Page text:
Scientists have discovered why a ‘visual ear’ phenomenon lets some people ‘hear’ silent gif images such as the famous ‘skipping pylon’ animation. A new study has suggested the remarkable ‘synaesthesia-like effect’ is caused by interference between areas of the brain responsible for processing sight and sound. Normally, these two parts of our brains do not work together. But they may ‘cooperate’ in people who are able to hear silent images thanks to a ‘visually-evoked auditory response’, which is also known as VEAR or visual ear.
Researchers from City University in London found that musicians are more likely to experience visual ear because their ‘training may promote joint attention to both the sound of music and the sight of the coordinated movements of the conductor or other musicians’. Dr Elliot Freeman, principal investigator on the study and a senior lecturer in psychology at the university, said: ‘We already knew that some people hear what they see. Car indicator lights, flashing neon shop signs, and people’s movements as they walk may all trigger an auditory sensation. ‘Our latest study reveals normally-occurring individual differences in how our senses of vision and hearing interact. ‘We found that people with ‘visual ears’ can use both senses together to see and also ‘hear’ silent motion, while for others hearing is inhibited when watching such visual sequences.’ People who experience synaesthesia often reporting getting a sense of colour from music, letters or numbers. Visual ear appears to be the most common form of synaesthesia, with as many as 20% of people reporting some experiences of it compared to 4.4% for other types.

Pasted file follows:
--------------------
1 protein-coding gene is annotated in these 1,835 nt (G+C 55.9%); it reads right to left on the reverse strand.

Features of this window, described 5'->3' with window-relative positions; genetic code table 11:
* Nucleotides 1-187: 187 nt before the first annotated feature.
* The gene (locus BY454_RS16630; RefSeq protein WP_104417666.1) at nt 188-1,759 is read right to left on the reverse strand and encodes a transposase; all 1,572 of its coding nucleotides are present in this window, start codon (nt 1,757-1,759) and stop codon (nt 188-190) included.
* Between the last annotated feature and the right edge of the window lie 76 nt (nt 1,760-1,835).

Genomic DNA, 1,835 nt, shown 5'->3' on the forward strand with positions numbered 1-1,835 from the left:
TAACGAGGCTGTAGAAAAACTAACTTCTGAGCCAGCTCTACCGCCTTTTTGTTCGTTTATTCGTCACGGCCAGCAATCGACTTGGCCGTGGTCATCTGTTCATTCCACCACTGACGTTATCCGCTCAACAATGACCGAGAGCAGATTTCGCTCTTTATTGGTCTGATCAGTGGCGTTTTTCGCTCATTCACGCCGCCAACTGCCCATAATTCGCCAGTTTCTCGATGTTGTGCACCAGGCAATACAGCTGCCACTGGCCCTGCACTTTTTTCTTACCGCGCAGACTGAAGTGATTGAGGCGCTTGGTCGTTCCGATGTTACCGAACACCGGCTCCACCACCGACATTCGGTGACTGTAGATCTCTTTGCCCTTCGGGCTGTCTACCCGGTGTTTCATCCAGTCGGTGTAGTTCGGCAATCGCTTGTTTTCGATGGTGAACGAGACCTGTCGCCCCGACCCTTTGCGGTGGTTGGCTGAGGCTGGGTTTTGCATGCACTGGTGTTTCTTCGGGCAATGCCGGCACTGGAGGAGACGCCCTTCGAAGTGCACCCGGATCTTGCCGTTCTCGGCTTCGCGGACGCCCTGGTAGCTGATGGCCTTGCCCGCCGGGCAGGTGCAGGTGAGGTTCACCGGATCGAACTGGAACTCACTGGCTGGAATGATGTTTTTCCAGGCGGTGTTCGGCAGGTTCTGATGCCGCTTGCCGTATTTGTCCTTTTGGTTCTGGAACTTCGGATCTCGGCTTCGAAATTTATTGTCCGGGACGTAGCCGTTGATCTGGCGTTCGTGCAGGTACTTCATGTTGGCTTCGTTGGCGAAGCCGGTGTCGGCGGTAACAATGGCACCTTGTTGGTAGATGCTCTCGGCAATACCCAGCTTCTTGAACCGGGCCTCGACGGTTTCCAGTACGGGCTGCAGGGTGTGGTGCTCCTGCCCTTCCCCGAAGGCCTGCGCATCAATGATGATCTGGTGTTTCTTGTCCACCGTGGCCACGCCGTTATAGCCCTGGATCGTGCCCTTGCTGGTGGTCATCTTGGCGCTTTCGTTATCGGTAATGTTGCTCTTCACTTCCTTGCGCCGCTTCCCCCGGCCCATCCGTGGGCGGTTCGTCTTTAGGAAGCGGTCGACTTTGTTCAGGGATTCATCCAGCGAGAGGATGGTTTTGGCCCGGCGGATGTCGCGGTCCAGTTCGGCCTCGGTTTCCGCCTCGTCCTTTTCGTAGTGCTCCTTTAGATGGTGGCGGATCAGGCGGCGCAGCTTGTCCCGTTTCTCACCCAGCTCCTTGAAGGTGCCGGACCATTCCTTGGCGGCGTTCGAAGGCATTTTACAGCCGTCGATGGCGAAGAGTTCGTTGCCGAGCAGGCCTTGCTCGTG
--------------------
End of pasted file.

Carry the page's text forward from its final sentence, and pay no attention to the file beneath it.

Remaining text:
To understand the phenomenon, researchers applied a weak electrical current to participants’ scalps using a technique called transcranial Alternating Current Stimulation (tACS). This allowed them to explore how visual and auditory parts of the brain interact. The researchers found that stimulating auditory brain areas significantly reduced hearing performance but improved visual performance in people who did not have visual ear. This was also true in reverse, with the stimulation of areas responsible for seeing reducing participants hearing ability. The results indicate that brain areas responsible for the two senses inhibit each other’s performance. However, the same effect was not seen in people who experience visual ear, suggesting the brain regions were actually cooperating with each other. Dr Freeman added: ‘We were also interested to find that, on average, participants with visual ear performed better on both visual and auditory tasks than those without. Perhaps their audio-visual cooperation benefits performance because more of the brain is engaged in processing visual stimuli. ‘Such cooperation might also benefit musical performance, explaining why so many of the musicians we tested reported experiencing visual ear.’
Published by Jasper HamillThursday 28 Mar 2019 10:11 am on METRO News.